Open and look at each of these files, which contain default settings for a single default website (see Resources for more details).

Test Your Connection

Before going on to the next step, you should test to make sure that you have network access to your host machine, that your web server is running, that you can shell in from another machine and that PHP is working properly.

First, test the web server. When you installed apache2, it set up a default website and enabled it for you. If your host is, you can point your browser to, and you should see the default “It works!” page.

Next, shell in to your host. If you're coming from another Linux machine or a Mac, use the built-in terminal application. If you're on Windows, download PuTTY and use that to shell in (see Resources for more on PuTTY):

$ ssh

To test PHP, shell in to your new web server and create a small info.php file in /var/www/html that contains the simple phpinfo function.

Use vi or nano, built-in Linux text editors, to create and edit the file:

$ sudo vi /var/www/html/info.php




Save and exit, and point your browser to http://your-host/info.php. You should see the welcoming purple PHP configuration page. The fact that it shows up is all you need to know that PHP is installed and ready to go. Best to delete the info.php file before proceeding.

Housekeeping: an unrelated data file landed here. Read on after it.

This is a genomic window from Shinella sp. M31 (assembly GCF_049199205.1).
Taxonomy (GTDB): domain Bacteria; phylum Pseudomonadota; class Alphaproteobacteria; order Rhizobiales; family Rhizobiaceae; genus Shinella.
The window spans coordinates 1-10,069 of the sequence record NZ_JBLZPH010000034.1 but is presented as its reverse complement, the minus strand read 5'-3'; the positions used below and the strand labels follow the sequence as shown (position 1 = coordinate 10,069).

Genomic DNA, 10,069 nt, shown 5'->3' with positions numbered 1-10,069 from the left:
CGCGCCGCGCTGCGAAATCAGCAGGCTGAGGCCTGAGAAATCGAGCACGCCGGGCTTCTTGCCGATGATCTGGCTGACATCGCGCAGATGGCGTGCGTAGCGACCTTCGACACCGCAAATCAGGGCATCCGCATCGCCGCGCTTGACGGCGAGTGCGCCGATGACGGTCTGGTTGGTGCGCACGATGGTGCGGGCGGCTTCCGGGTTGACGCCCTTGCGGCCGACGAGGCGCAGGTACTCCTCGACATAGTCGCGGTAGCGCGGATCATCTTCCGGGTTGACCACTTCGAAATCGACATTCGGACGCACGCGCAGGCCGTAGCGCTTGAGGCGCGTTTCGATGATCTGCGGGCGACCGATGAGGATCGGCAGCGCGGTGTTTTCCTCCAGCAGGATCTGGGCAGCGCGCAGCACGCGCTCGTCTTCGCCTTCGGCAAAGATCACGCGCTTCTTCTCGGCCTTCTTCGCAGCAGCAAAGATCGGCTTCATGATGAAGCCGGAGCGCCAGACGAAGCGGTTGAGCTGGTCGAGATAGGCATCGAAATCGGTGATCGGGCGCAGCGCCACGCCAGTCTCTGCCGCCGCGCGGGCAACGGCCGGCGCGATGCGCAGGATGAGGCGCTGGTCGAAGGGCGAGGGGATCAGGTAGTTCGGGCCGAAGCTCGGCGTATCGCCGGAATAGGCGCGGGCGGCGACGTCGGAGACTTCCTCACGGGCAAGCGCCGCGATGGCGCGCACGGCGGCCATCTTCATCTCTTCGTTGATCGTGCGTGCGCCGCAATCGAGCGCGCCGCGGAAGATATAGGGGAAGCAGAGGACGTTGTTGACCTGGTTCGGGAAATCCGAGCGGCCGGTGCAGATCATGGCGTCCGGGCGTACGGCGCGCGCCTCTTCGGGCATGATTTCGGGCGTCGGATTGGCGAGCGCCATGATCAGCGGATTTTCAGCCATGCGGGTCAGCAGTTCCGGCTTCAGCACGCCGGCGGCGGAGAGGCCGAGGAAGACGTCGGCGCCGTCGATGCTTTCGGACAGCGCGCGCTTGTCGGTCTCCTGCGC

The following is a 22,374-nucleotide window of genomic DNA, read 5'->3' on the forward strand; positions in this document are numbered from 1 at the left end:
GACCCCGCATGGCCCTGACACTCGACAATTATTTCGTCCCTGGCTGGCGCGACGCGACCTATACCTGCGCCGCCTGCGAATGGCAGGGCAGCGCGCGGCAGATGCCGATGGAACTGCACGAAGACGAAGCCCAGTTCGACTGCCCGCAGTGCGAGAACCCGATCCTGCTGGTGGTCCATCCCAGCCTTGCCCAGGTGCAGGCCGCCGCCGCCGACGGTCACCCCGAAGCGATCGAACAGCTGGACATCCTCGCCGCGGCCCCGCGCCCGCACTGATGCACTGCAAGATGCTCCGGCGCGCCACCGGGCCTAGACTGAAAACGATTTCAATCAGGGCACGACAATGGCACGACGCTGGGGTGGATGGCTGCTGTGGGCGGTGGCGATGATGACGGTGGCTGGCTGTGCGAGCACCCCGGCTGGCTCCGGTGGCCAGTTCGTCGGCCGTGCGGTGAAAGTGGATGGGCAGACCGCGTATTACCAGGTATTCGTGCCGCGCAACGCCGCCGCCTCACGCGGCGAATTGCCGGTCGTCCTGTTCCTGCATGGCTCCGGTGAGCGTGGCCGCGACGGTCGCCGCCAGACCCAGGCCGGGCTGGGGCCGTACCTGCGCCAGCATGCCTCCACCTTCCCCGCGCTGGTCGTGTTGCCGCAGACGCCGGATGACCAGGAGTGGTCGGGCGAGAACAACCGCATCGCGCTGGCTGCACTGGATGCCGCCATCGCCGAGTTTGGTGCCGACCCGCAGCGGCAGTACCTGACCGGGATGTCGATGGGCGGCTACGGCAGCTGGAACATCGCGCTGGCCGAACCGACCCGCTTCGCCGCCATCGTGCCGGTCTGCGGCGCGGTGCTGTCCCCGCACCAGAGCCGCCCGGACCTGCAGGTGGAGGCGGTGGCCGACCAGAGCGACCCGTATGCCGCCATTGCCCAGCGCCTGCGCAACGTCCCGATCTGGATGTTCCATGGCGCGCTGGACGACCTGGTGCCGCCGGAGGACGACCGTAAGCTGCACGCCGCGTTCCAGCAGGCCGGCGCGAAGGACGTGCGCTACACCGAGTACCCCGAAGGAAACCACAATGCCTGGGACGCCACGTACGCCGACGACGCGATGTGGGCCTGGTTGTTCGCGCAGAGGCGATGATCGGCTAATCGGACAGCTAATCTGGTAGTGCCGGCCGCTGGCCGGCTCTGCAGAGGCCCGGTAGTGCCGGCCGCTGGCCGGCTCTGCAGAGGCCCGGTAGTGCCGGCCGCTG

Database and Repository Tools

Now you're ready to install Adminer, a handy browser-based tool for managing databases and tables, and git, the document repository you'll use to pull down the My Library app itself:

$ sudo apt install adminer
$ sudo apt install git

The package that installs Adminer places it in /usr/share/adminer, so you have to do a couple things to make it available from your web server. First set up the configuration file:

$ sudo echo "Alias /adminer.php /usr/share/adminer/adminer.php" 
 ↪| sudo tee /etc/apache2/conf-available/adminer.conf

This copies the Adminer configuration to your Apache configuration directory. Enable it with:

$ sudo a2enconf adminer.conf

Create a symbolic link from the adminer directory to your website:

$ sudo ln -s /usr/share/adminer/adminer/ /var/www/html/adminer